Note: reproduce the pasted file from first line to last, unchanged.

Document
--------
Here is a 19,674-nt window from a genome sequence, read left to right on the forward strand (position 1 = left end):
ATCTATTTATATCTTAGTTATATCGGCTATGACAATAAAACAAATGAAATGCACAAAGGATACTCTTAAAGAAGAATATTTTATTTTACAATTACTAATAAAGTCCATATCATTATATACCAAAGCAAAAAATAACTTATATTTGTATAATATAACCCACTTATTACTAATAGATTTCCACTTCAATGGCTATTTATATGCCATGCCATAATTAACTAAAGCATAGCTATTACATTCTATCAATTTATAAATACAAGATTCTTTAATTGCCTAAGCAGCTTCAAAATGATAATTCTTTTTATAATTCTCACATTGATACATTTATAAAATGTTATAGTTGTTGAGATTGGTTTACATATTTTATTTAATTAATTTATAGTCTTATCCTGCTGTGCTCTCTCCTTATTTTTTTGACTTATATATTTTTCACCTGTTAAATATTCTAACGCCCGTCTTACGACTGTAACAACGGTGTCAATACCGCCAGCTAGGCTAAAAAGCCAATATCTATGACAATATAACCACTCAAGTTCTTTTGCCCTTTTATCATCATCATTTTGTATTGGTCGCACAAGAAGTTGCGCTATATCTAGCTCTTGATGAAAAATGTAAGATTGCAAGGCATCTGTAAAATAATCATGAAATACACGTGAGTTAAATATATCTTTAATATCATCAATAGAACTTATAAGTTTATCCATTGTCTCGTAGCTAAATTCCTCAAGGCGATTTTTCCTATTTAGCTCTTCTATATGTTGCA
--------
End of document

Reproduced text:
Here is a 19,674-nt window from a genome sequence, read left to right on the forward strand (position 1 = left end):
ATCTATTTATATCTTAGTTATATCGGCTATGACAATAAAACAAATGAAATGCACAAAGGATACTCTTAAAGAAGAATATTTTATTTTACAATTACTAATAAAGTCCATATCATTATATACCAAAGCAAAAAATAACTTATATTTGTATAATATAACCCACTTATTACTAATAGATTTCCACTTCAATGGCTATTTATATGCCATGCCATAATTAACTAAAGCATAGCTATTACATTCTATCAATTTATAAATACAAGATTCTTTAATTGCCTAAGCAGCTTCAAAATGATAATTCTTTTTATAATTCTCACATTGATACATTTATAAAATGTTATAGTTGTTGAGATTGGTTTACATATTTTATTTAATTAATTTATAGTCTTATCCTGCTGTGCTCTCTCCTTATTTTTTTGACTTATATATTTTTCACCTGTTAAATATTCTAACGCCCGTCTTACGACTGTAACAACGGTGTCAATACCGCCAGCTAGGCTAAAAAGCCAATATCTATGACAATATAACCACTCAAGTTCTTTTGCCCTTTTATCATCATCATTTTGTATTGGTCGCACAAGAAGTTGCGCTATATCTAGCTCTTGATGAAAAATGTAAGATTGCAAGGCATCTGTAAAATAATCATGAAATACACGTGAGTTAAATATATCTTTAATATCATCAATAGAACTTATAAGTTTATCCATTGTCTCGTAGCTAAATTCCTCAAGGCGATTTTTCCTATTTAGCTCTTCTATATGTTGCA